Over-scheduled. Overworked. Over-committed. Overwhelmed. Sound familiar? Many of us find ourselves running from one activity to another, feeling stressed and at the mercy of a schedule of our own making. Busyness can make us feel like we are doing something, but we may be hard pressed to explain exactly what it is we are doing that really matters. If that sounds like your life, we invite you to take a brief “time out” to look at whether you are acting like a driven or a called person.

Driven vs. Called

In his book, Ordering Your Private World, Gordon MacDonald describes the characteristics of stressed, driven people (who often are doing very good things). They are all around us. In fact, often they are us! Do you see yourself or someone close to you in some of these symptoms?

A driven person is:

-  “Usually abnormally busy.They are usually too busy for the pursuit of ordinary relationships in marriage, family, or friendship, or even to carry on a relationship with themselves—not to speak of one with God….They operate on the precept that a reputation for busyness is a sign of success and personal importance. Thus they attempt to impress people with the fullness of their schedule.”

-  Most often only gratified by accomplishment. They have little patience for or appreciation of the process leading to accomplishing something. The only worthwhile things are those that produce visible results.

-  Preoccupied with attaining the things that symbolize accomplishment. Their goal is the ongoing acquisition of those things that represent power and status.

-  Usually pursuing something that is “bigger” and “more successful” than their last endeavor. Tends to have a limited regard for integrity. “Shortcuts to success become a way of life. Because the goal is so important, they drift into ethical shabbiness.”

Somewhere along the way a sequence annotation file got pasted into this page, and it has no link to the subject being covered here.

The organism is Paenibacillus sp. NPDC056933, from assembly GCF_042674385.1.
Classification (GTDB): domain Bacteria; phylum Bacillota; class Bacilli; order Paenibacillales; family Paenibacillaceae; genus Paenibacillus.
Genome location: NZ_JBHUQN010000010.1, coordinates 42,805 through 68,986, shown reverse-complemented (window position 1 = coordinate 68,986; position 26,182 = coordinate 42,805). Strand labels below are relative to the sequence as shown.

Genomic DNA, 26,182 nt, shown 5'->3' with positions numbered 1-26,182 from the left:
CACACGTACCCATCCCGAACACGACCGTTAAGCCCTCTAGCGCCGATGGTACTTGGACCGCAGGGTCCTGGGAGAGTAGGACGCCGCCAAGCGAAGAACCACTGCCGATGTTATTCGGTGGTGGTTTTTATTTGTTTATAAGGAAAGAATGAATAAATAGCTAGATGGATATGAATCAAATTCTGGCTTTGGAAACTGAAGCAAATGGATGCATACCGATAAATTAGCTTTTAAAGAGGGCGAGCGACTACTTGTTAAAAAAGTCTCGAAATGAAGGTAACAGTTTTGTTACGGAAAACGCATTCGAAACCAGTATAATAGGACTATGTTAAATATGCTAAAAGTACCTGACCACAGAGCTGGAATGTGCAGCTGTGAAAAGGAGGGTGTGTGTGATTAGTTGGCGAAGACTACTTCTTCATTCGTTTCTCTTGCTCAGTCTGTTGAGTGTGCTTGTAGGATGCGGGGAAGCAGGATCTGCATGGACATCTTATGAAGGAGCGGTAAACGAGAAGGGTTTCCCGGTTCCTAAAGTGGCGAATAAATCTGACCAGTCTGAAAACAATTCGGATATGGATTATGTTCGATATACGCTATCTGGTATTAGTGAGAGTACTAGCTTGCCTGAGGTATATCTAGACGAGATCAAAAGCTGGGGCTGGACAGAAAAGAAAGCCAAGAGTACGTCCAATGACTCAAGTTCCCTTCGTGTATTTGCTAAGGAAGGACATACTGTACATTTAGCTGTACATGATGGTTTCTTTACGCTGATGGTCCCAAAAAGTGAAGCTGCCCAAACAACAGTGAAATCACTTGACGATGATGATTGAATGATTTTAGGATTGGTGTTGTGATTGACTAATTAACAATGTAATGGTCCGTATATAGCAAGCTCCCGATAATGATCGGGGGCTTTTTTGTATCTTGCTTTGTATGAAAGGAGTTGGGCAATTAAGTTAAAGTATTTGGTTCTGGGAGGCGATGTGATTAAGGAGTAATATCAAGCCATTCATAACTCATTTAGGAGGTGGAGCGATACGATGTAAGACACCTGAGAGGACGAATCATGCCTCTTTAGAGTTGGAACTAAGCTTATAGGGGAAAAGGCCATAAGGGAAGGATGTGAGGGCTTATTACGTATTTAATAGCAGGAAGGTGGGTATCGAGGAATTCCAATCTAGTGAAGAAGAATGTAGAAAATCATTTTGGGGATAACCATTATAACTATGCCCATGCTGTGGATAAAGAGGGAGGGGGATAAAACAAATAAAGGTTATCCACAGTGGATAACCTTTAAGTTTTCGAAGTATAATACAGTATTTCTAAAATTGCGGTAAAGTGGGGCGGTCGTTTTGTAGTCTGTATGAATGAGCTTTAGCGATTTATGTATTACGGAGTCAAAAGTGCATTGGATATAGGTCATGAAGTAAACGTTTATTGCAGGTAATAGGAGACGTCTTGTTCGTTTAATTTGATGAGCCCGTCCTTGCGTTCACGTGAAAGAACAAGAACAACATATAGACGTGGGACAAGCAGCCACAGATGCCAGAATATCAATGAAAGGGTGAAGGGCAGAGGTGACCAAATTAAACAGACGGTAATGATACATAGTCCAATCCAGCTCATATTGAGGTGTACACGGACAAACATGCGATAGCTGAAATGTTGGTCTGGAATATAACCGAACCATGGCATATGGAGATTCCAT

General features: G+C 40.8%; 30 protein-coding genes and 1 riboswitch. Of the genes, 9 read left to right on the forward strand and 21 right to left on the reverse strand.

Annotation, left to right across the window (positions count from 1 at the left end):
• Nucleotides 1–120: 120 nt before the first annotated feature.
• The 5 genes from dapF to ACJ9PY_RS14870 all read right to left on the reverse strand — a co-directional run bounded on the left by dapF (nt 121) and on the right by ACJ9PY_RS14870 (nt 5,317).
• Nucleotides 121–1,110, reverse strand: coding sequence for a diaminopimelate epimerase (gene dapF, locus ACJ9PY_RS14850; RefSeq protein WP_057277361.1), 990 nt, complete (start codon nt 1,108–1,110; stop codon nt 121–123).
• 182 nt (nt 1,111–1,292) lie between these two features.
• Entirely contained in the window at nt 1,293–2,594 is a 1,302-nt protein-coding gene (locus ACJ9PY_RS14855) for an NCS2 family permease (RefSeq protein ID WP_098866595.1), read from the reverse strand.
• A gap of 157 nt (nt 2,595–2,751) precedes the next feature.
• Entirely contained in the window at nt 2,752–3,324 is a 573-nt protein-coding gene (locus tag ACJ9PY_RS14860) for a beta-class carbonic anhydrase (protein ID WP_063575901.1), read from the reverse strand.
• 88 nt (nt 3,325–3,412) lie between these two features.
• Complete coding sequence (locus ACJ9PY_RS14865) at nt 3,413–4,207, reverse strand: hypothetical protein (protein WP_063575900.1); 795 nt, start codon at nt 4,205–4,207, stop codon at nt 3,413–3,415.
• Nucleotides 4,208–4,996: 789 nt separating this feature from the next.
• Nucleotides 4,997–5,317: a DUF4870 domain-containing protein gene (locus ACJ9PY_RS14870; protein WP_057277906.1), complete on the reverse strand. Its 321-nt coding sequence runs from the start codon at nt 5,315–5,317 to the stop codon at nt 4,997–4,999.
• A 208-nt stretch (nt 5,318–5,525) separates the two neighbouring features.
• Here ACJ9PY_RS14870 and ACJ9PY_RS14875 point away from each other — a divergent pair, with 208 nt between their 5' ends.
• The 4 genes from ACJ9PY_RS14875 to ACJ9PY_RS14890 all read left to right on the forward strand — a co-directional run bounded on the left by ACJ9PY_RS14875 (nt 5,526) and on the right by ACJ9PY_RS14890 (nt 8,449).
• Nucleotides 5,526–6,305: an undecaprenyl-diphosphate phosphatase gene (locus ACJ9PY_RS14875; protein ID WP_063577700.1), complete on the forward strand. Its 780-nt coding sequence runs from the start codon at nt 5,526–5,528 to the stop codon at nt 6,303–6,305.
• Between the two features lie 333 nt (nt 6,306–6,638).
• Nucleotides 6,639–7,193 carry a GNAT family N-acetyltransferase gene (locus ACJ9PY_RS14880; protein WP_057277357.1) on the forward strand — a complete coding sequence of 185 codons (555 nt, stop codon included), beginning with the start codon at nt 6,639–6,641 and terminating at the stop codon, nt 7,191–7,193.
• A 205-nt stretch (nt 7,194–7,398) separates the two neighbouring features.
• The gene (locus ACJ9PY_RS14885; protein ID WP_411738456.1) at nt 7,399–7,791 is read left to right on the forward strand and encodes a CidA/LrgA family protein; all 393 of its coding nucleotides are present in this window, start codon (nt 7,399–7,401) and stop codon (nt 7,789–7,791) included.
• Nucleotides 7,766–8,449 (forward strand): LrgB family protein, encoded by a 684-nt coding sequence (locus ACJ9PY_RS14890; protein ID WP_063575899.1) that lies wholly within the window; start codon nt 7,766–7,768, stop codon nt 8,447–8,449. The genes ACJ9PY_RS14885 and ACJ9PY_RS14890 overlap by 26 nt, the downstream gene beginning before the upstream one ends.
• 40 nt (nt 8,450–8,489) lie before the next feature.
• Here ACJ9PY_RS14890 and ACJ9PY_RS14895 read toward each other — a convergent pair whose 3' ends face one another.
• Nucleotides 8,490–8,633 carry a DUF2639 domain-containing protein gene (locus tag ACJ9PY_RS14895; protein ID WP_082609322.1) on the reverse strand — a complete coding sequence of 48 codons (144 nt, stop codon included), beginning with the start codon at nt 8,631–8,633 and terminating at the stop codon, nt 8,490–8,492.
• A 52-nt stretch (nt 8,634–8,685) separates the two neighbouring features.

-  Often characterized by limited or undeveloped people skills. “Because their eyes are upon goals and objectives, they rarely take note of the people about them, unless they can be used for the fulfillment of one of the goals.”

-  Usually highly competitive. They see everything in life as a win-or-lose game. “Winning provides the evidence the driven person desperately needs that he is right, valuable, and important.”

-  Often typified by “a volcanic force of anger,” which can erupt any time he senses opposition or disloyalty. This anger can be triggered when people disagree, offer an alternative solution to a problem, or even hint at just a bit of criticism.”

Driven people are controlled by their compulsions. When we live as driven people, we are listening to our culture and our fears, not to God. Drivenness comes so readily to us. “I look inside my private world,” MacDonald confesses, “and discover that almost every day I have to wrestle with whether I will be a [driven or a called person]. Living in a competitive world where achievement is almost everything, it would be easy to…be driven, to hold on, to protect, to dominate. And I might even find myself doing those sorts of things while telling myself that I was doing God’s work.”

But can the driven person be changed? “Most certainly,” says MacDonald. “It begins when such a person faces up to the fact that he is operating according to drives and not calls. That discovery is usually made in the blinding, searching light of an encounter with Christ.” God loves us! He doesn’t want us to be at the mercy of our fears and compulsions. He wants to free us so that we can become the people he created us to be and do the things he created us to do.